The epidemiology of mental disorders in the U.S. Navy: the neuroses
As part of a series of investigations into the occurrence and outcome of mental disorders in the U.S. Navy, this study was designed to determine first hospitalization incidence rates for neurotic disorders in an initially healthy young adult population and to determine the duration of acute illness, severity, and posthospital outcomes in terms of military performance and premature personnel losses. Data on first hospitalizations for neurotic disorders were extracted from automated medical record data files for all active duty Navy personnel admitted between 1980 and 1988. Incidence rates were calculated for major demographic subgroups, and career history records provided a 4-year follow-up of service-related outcomes. Overall incidence ranged from a low of 3 per 100,000 for obsessive-compulsive disorders to a high of 58 per 100,000 for other neurotic disorders/neurotic disorders not otherwise specified (NOS). The phobia and depressive groups had the poorest prognoses for continued service, and the NOS and anxiety groups had the best prognoses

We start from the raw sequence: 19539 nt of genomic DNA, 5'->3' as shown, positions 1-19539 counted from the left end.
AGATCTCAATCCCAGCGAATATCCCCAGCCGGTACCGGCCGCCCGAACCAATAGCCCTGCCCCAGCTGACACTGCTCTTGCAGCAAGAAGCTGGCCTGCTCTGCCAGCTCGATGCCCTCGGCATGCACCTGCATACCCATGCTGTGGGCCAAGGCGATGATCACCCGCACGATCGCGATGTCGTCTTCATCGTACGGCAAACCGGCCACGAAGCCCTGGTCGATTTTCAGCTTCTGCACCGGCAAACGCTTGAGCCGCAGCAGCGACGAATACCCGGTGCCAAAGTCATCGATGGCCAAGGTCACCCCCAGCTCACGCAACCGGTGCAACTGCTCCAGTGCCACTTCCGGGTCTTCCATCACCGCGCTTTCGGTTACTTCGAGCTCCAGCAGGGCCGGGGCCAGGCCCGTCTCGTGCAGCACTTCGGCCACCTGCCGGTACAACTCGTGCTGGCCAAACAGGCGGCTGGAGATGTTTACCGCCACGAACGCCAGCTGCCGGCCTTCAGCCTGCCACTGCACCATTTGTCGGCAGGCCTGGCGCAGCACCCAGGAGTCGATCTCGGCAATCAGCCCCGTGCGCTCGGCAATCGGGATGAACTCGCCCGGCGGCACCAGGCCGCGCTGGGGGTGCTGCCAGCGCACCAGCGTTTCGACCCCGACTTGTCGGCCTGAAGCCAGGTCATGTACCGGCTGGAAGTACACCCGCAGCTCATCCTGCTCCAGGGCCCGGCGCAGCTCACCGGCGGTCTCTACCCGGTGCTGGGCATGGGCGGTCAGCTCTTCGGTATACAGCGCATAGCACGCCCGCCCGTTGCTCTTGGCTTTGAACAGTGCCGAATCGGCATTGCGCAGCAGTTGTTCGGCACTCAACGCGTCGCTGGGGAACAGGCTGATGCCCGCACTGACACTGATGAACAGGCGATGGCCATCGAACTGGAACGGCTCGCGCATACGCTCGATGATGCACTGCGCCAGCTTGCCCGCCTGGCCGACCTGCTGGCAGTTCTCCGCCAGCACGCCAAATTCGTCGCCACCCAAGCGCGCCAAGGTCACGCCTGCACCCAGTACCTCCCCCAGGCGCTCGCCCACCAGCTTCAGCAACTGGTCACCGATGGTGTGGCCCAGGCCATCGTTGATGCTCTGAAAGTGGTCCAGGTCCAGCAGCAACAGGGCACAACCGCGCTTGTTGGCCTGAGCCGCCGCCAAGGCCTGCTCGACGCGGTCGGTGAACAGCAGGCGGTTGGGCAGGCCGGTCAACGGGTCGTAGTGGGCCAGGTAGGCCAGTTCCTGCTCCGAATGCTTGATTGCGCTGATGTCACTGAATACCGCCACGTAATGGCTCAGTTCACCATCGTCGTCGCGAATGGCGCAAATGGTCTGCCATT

Gunderson, E., & Hourani, L. (2001). The epidemiology of mental disorders in the U.S. Navy: the neuroses. Military Medicine, 166(7), 612-620.